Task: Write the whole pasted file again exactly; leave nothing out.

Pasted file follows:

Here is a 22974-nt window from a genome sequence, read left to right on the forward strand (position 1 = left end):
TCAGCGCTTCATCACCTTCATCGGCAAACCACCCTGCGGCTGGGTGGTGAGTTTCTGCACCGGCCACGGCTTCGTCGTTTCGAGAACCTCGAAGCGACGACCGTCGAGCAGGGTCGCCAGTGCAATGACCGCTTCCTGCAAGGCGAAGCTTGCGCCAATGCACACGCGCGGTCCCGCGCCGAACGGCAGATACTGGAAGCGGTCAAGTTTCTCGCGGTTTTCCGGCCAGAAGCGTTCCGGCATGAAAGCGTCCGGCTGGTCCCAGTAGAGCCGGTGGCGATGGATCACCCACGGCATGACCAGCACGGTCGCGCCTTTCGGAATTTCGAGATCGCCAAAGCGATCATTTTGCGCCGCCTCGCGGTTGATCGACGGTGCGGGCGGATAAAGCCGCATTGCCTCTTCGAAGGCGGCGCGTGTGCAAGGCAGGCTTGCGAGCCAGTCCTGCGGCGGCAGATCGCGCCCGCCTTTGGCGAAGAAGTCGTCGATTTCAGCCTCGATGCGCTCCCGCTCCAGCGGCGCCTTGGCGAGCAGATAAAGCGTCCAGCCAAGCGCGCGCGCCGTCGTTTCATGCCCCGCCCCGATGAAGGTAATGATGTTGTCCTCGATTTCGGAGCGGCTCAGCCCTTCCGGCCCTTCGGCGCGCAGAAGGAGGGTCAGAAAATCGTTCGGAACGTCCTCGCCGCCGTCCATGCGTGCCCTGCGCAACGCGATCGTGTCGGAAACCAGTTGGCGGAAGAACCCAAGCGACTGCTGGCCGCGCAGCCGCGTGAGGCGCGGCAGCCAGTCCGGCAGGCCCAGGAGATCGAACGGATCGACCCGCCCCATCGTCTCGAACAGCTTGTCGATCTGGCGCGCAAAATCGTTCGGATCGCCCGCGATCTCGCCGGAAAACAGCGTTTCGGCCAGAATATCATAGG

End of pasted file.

Here is a 22974-nt window from a genome sequence, read left to right on the forward strand (position 1 = left end):
TCAGCGCTTCATCACCTTCATCGGCAAACCACCCTGCGGCTGGGTGGTGAGTTTCTGCACCGGCCACGGCTTCGTCGTTTCGAGAACCTCGAAGCGACGACCGTCGAGCAGGGTCGCCAGTGCAATGACCGCTTCCTGCAAGGCGAAGCTTGCGCCAATGCACACGCGCGGTCCCGCGCCGAACGGCAGATACTGGAAGCGGTCAAGTTTCTCGCGGTTTTCCGGCCAGAAGCGTTCCGGCATGAAAGCGTCCGGCTGGTCCCAGTAGAGCCGGTGGCGATGGATCACCCACGGCATGACCAGCACGGTCGCGCCTTTCGGAATTTCGAGATCGCCAAAGCGATCATTTTGCGCCGCCTCGCGGTTGATCGACGGTGCGGGCGGATAAAGCCGCATTGCCTCTTCGAAGGCGGCGCGTGTGCAAGGCAGGCTTGCGAGCCAGTCCTGCGGCGGCAGATCGCGCCCGCCTTTGGCGAAGAAGTCGTCGATTTCAGCCTCGATGCGCTCCCGCTCCAGCGGCGCCTTGGCGAGCAGATAAAGCGTCCAGCCAAGCGCGCGCGCCGTCGTTTCATGCCCCGCCCCGATGAAGGTAATGATGTTGTCCTCGATTTCGGAGCGGCTCAGCCCTTCCGGCCCTTCGGCGCGCAGAAGGAGGGTCAGAAAATCGTTCGGAACGTCCTCGCCGCCGTCCATGCGTGCCCTGCGCAACGCGATCGTGTCGGAAACCAGTTGGCGGAAGAACCCAAGCGACTGCTGGCCGCGCAGCCGCGTGAGGCGCGGCAGCCAGTCCGGCAGGCCCAGGAGATCGAACGGATCGACCCGCCCCATCGTCTCGAACAGCTTGTCGATCTGGCGCGCAAAATCGTTCGGATCGCCCGCGATCTCGCCGGAAAACAGCGTTTCGGCCAGAATATCATAGG